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Apply for the 2018 R&D 100 Awards

IceStorm90, by Coulson Ice Blast, was a 2017 R&D 100 Award winner. The winners were announced at The R&D 100 Awards Gala held in Orlando, Florida on Nov. 17, 2017. See the full list of 2017 R&D 100 Award Winners here.

The R&D 100 Awards have served as the most prestigious innovation awards program for the past 56 years, honoring R&D pioneers and their revolutionary ideas in science and technology.

Submissions for the 2018 R&D 100 Awards are now being accepted. Any new technical product or process that was first available for purchase or licensing between January 1, 2017 and March 31, 2018, is eligible for entry in the 2018 awards. Entries for the R&D 100 Awards can be entered under five general product categories— Mechanical Devices/ Materials, IT/Electrical, Analytical/Test, Process/Prototyping, and Software/Services.

The deadline is July 2, 2018.

To apply visit: https://www.rd100conference.com/how-enter-rd-100-awards/

Refineries, large marinas and industrial plants could soon forgo the costly and dangerous use of dry ice blasting for cleaning operations.

The IceStorm90—an industrial cleaning machine that uses crushed ice cubes as a blast media—can clean large industrial complexes using a tenth of the water required for pressure washers, and without needing to use dry ice, sand,  or any chemicals.

IceStorm90, developed by Canada-based Coulson Ice Blast, was a 2017 R&D 100 Award winner. Foster Coulson, the vice president of Coulson Ice Blast, explained in an interview with R&D Magazine that IceStorm90 is an environmentally-friendly option for large manufacturers that will also save them a substantial amount of money.

“With a technology like this, it really does change the way we clean the world,” Coulson said. “There is so much water consumed worldwide cleaning with water. If we can use a fraction of that then it is worth pushing extremely hard to innovate it quicker.”

Pressure washing alternatives like sandblasting, walnut shell blasting, soda blasting or using any other type of abrasive blasting means leaving behind a pile of waste media that needs to be cleaned up, while dry ice comes with high media costs and safety concerns, said Coulson. The CO2 in dry ice is toxic and can cause asphyxiation even at relatively low percentage levels of air.

IceStorm 90 is ideal for situations where high water usage or high levels of airborne or environmental contamination is unacceptable. This includes cleaning in encloses spaces, hazardous material removal—such as lead paint or asbestos abatement—and cleaning near environmentally sensitive areas.

How it works

The machine uses all three physical phases of ice to its advantage during blasting—a solid phase that knocks off contaminants with maximum impulse and scrubs the surface, a liquid phase that dissolves and washes away ionic compounds and helps to suppress dust, and a vapor phase that evaporates, leaving behind minimal residue.

Most of the ice will melt on impact and become a mist, making the blasted off particulates damp and heavy, dragging them to the ground and leaving low levels of airborne contaminants, while also allowing for an easier clean up.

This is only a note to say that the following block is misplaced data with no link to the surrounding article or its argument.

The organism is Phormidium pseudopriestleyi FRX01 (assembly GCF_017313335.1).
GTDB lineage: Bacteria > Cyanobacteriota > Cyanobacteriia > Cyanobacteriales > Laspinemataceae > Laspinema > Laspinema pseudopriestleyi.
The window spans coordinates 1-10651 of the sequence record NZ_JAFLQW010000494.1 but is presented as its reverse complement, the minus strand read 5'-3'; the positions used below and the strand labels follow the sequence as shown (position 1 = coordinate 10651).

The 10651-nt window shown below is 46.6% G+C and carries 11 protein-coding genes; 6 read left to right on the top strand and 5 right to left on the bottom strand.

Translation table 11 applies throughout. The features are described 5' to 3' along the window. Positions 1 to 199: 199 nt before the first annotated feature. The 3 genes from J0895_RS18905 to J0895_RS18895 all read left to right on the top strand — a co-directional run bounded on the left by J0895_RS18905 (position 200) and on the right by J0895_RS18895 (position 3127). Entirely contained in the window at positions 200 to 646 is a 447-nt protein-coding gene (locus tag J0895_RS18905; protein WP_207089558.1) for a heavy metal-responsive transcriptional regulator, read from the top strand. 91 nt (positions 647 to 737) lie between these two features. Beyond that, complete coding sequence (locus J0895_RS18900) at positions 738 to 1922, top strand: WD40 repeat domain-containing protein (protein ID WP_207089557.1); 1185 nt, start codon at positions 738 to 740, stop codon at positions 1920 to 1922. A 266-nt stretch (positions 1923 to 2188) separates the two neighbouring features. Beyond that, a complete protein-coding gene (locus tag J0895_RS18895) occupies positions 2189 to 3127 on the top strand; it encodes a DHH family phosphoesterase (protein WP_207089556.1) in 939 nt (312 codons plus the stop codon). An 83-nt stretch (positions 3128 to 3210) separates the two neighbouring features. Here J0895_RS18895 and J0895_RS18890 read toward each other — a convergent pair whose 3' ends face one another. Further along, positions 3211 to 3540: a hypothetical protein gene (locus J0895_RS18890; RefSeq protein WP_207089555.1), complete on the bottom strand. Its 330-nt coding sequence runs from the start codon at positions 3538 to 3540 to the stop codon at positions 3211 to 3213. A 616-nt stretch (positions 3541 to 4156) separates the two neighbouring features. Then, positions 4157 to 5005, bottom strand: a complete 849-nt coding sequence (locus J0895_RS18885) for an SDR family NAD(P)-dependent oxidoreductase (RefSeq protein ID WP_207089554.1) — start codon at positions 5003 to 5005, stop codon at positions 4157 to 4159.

The machine weights about 400 pounds and is 40 inches long, 26 inches wide, and 45 inches tall.

IceStorm 90

The machine includes a hopper that holds approximately 90 pounds of ice cubes or ice blocks, a crusher mechanisms that breaks the ice into smaller particles, a rotary feeder that transfers the ice from atmospheric pressure into the high pressure airstream, a high pressure air hose system that conveys the ice, and a nozzle that accelerates the air and the ice to high speed.

According to Coulson, IceStorm90 can be used for oil and gas industries to clean large refinery tanks, as well as by large marinas to blast the barnacles off boats and other water vessels.

The ice blaster can also be used to clean asphalt plants, tire injection molds, plastic injection molds and foam injection molds. Coulson said the IceStorm90 could be 80 percent cheaper in the molding industries than using dry ice to clean.

According to Coulson, the original technology was invented in 1991 with a grant from the Royal Canadian Navy for a machine that would sit in the back of a 20-foot container.

IceStorm 90

“It was very large and it ended up not working, it wasn’t designed appropriately and never really went anywhere,” Coulson said.

However, the project was revived when researchers looked at depainting a large plane, which sparked Coulson’s interest. He said he sought out information, but there was very little available.

“We designed a little bit of a smaller version, which was still very large and cumbersome and it worked very well removing the paint,” he said. “Knowing nothing about the cleaning industry, I started to dig around a little bit and realized that this technology really isn’t out there.

“When you look at innovation in the industrial cleaning industry it really stopped in the 60s after dry ice blasting was invented as the last major mainstream cleaning technology,” Coulson added.

Coulson said there are plans in the future for smaller versions of the IceStorm that could be used for smaller businesses or homeowners.

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